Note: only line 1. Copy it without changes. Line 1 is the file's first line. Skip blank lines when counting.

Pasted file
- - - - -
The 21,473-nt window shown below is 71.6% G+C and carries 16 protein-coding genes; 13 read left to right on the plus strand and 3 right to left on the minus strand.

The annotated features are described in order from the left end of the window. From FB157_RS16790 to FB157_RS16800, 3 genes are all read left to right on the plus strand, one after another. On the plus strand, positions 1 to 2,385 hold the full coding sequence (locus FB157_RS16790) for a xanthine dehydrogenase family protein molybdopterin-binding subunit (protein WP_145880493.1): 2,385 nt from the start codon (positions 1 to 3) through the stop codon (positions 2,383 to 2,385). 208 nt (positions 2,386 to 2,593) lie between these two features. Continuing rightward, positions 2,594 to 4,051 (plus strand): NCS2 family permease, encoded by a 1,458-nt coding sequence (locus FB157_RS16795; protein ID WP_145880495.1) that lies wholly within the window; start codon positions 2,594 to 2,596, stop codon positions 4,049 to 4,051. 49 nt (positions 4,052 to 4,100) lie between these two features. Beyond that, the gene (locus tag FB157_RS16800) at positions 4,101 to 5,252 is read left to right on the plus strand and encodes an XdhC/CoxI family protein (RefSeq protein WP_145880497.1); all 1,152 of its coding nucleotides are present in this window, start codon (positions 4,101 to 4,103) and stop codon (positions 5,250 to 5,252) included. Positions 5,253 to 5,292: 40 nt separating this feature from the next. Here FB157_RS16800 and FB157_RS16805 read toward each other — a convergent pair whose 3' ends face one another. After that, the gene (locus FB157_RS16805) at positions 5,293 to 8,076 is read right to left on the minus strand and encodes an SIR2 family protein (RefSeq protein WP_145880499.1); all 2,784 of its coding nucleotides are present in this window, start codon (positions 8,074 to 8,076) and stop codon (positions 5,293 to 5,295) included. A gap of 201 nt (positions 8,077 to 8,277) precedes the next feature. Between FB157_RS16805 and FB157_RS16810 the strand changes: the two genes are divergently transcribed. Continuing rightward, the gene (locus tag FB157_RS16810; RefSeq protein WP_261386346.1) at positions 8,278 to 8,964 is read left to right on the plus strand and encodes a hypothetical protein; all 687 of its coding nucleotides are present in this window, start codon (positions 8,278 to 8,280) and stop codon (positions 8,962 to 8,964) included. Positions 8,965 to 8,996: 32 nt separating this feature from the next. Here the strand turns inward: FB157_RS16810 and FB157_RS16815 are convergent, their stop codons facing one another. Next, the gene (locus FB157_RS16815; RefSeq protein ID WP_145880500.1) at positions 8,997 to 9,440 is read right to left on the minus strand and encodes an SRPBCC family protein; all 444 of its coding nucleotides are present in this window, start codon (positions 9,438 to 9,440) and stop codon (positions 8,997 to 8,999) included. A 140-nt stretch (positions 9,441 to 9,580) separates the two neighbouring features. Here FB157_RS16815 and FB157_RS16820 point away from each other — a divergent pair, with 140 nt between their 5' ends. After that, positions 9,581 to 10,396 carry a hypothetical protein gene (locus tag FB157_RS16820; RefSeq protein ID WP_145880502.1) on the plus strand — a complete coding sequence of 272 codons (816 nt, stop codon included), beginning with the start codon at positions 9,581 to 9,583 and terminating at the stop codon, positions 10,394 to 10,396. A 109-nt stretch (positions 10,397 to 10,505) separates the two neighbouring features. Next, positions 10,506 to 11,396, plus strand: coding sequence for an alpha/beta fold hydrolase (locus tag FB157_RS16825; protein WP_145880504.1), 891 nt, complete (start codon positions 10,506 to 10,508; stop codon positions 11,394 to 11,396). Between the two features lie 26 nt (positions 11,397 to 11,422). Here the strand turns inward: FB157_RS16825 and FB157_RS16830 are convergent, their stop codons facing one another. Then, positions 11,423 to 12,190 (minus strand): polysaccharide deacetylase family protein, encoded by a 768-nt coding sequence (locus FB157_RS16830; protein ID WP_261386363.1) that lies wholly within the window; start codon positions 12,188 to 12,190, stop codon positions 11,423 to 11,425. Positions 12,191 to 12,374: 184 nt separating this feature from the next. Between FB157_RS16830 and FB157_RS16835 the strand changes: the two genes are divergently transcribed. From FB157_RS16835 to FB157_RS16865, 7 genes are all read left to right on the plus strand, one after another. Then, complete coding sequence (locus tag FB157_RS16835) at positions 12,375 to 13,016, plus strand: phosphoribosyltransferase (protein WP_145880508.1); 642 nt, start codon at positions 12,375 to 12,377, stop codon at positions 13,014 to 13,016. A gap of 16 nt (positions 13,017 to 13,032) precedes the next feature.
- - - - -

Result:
The 21,473-nt window shown below is 71.6% G+C and carries 16 protein-coding genes; 13 read left to right on the plus strand and 3 right to left on the minus strand.